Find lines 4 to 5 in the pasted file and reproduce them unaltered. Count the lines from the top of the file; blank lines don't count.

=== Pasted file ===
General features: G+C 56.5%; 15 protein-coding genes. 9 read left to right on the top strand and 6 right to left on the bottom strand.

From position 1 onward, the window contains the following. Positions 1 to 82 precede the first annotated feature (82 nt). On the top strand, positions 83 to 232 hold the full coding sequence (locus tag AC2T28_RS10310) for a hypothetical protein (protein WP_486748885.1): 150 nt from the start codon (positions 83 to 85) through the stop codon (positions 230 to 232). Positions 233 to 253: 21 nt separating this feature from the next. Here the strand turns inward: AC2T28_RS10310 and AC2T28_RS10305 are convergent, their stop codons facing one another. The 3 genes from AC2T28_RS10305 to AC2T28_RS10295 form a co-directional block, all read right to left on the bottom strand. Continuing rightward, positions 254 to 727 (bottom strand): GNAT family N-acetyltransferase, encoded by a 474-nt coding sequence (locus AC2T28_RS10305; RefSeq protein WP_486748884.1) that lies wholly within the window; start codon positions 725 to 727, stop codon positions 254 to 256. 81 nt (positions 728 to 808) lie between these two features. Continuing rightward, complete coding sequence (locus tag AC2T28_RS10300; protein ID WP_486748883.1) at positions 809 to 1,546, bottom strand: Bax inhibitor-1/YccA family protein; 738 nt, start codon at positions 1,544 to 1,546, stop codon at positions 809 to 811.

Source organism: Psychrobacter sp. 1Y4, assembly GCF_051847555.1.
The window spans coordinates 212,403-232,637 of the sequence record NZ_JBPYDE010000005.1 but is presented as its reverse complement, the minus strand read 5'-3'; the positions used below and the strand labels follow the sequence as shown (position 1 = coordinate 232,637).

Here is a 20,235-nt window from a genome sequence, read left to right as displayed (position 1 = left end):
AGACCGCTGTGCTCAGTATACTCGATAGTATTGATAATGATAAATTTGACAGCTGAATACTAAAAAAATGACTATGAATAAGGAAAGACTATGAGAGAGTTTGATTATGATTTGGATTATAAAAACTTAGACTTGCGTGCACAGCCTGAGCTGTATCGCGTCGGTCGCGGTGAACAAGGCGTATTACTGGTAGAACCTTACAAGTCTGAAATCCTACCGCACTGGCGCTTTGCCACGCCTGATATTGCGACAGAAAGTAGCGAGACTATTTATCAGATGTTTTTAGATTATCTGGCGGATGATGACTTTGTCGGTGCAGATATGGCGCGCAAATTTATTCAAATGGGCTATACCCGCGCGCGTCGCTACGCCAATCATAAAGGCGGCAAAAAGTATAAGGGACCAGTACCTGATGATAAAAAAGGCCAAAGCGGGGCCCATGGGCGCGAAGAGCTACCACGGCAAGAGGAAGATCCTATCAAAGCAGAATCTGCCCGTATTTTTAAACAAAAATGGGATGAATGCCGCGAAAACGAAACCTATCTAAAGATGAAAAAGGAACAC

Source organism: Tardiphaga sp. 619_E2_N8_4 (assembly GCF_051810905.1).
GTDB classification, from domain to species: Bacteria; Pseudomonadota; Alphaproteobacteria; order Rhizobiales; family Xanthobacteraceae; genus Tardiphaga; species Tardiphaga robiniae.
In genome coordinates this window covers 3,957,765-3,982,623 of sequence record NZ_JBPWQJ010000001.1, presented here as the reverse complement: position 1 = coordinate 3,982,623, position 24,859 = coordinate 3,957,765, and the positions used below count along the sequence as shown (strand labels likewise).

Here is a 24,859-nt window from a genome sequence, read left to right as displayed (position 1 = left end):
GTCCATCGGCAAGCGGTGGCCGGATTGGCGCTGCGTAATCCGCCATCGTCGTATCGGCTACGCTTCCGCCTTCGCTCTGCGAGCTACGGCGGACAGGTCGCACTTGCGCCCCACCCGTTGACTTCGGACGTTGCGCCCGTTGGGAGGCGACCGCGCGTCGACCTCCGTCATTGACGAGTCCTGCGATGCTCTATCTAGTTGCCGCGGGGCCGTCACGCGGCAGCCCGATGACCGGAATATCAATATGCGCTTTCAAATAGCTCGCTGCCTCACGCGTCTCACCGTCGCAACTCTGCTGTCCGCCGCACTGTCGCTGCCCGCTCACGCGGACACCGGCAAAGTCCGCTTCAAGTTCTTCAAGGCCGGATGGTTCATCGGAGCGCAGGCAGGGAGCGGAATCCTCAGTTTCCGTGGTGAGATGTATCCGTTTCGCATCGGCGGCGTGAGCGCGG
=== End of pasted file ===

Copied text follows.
The window spans coordinates 212,403-232,637 of the sequence record NZ_JBPYDE010000005.1 but is presented as its reverse complement, the minus strand read 5'-3'; the positions used below and the strand labels follow the sequence as shown (position 1 = coordinate 232,637).

Here is a 20,235-nt window from a genome sequence, read left to right as displayed (position 1 = left end):